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Labor hoarding, superior information, and business cycle dynamics

  • Boileau, Martin
  • Normandin, Michel

In this paper, we test whether labor-hoarding environments with basic and augmented laws of motion provide an adequate explanation for observed business cycle dynamics. The basic law of motion assumes that the information set used by economic agents to forecast future forcing variables includes only the history of forcing variables. Augmented laws of motion assume that the information set is superior and include both forcing and hidden exogenous variables. We show that the labor-hoarding environment with the basic law of motion fails to replicate observed business cycle facts, while the environment with augmented laws of motion successfully matches these facts.

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Article provided by Elsevier in its journal Journal of Economic Dynamics and Control.

Volume (Year): 28 (2003)
Issue (Month): 2 (November)
Pages: 397-418

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Handle: RePEc:eee:dyncon:v:28:y:2003:i:2:p:397-418
Contact details of provider: Web page: http://www.elsevier.com/locate/jedc

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  1. Craig Burnside & Martin Eichenbaum, 1994. "Factor Hoarding and the Propagation of Business Cycles Shocks," NBER Working Papers 4675, National Bureau of Economic Research, Inc.
  2. King, Robert G & Watson, Mark W, 1996. "Money, Prices, Interest Rates and the Business Cycle," The Review of Economics and Statistics, MIT Press, vol. 78(1), pages 35-53, February.
  3. Craig Burnside & Martin Eichenbaum & Sergio Rebelo, 1990. "Labor Hoarding and the Business Cycle," NBER Working Papers 3556, National Bureau of Economic Research, Inc.
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  5. Christiano, Lawrence J & Eichenbaum, Martin, 1992. "Current Real-Business-Cycle Theories and Aggregate Labor-Market Fluctuations," American Economic Review, American Economic Association, vol. 82(3), pages 430-50, June.
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  8. Kevin Salyer & Kevin Hoover, 2003. "Technology Shocks Or Colored Noise? Why Real-Business-Cycle Models Cannot Explain Actual Business Cycles," Working Papers 9729, University of California, Davis, Department of Economics.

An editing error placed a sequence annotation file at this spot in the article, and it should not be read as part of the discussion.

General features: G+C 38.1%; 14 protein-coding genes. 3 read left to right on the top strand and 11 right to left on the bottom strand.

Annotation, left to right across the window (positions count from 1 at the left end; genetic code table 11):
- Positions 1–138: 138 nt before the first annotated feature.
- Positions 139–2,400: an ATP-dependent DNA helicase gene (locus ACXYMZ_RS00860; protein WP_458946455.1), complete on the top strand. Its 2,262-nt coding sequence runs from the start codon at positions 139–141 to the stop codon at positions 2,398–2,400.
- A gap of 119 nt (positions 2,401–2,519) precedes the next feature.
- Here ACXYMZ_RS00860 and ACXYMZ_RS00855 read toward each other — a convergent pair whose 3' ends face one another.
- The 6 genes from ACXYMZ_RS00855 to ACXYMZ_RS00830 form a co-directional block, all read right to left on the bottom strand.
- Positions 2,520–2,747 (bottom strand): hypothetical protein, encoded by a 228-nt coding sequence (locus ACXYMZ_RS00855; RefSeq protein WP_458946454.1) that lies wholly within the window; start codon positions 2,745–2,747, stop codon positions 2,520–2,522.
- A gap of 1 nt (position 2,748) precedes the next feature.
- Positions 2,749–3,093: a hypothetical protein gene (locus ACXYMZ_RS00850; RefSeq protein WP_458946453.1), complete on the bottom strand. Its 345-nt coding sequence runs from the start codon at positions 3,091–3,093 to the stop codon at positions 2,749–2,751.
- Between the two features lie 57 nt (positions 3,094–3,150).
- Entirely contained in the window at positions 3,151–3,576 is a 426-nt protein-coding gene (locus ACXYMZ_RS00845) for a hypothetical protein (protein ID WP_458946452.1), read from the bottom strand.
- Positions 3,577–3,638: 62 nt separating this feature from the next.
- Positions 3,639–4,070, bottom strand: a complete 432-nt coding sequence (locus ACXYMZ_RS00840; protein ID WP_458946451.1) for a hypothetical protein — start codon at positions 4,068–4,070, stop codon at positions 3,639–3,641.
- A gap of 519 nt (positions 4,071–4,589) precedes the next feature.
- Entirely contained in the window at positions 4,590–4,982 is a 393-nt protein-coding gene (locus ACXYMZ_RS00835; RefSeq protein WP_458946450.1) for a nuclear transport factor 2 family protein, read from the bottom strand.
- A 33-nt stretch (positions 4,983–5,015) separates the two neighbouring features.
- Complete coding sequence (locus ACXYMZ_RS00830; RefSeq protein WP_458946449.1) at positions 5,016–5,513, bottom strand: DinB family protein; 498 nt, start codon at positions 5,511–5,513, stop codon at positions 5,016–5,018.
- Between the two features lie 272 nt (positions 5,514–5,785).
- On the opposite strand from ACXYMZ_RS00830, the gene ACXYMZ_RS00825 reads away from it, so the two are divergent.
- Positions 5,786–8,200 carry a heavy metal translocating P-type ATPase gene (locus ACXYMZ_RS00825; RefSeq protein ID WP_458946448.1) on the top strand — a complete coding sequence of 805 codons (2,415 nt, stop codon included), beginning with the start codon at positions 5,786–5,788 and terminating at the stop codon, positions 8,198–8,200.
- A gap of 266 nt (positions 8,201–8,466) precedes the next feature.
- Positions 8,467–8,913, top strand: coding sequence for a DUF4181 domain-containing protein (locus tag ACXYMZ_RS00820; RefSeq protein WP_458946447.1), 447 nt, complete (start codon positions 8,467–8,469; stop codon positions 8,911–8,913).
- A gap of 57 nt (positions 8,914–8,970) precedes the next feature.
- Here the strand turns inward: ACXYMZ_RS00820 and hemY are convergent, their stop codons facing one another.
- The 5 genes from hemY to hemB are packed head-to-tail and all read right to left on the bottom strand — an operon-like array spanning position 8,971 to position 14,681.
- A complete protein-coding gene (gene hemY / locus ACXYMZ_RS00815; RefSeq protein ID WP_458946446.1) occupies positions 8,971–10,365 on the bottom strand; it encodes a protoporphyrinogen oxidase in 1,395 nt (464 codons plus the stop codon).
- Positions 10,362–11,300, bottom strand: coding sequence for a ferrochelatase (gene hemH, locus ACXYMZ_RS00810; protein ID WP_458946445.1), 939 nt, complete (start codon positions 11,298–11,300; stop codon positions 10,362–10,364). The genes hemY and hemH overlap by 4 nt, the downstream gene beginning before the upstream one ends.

9. Normandin, Michel, 1999. "Budget deficit persistence and the twin deficits hypothesis," Journal of International Economics, Elsevier, vol. 49(1), pages 171-193, October.
  10. John Y. Campbell & Robert J. Shiller, 1986. "Cointegration and Tests of Present Value Models," Cowles Foundation Discussion Papers 785, Cowles Foundation for Research in Economics, Yale University.
  11. Timothy Cogley & James M. Nason, 1993. "Output dynamics in real business cycle models," Working Papers in Applied Economic Theory 93-10, Federal Reserve Bank of San Francisco.
  12. Lars Peter Hansen & Thomas J. Sargent, 1979. "Formulating and estimating dynamic linear rational expectations models," Working Papers 127, Federal Reserve Bank of Minneapolis.
  13. Gary Hansen, 2010. "Indivisible Labor and the Business Cycle," Levine's Working Paper Archive 233, David K. Levine.
  14. Boileau, Martin & Normandin, Michel, 2002. "Aggregate employment, real business cycles, and superior information," Journal of Monetary Economics, Elsevier, vol. 49(3), pages 495-520, April.
  15. Rotemberg, Julio J & Woodford, Michael, 1996. "Real-Business-Cycle Models and the Forecastable Movements in Output, Hours, and Consumption," American Economic Review, American Economic Association, vol. 86(1), pages 71-89, March.
  16. Marjorie Flavin, 1993. "The Excess Smoothness of Consumption: Identification and Interpretation," Review of Economic Studies, Oxford University Press, vol. 60(3), pages 651-666.
  17. Blanchard, Olivier Jean & Kahn, Charles M, 1980. "The Solution of Linear Difference Models under Rational Expectations," Econometrica, Econometric Society, vol. 48(5), pages 1305-11, July.
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  19. King, Robert G. & Plosser, Charles I. & Rebelo, Sergio T., 1988. "Production, growth and business cycles : I. The basic neoclassical model," Journal of Monetary Economics, Elsevier, vol. 21(2-3), pages 195-232.
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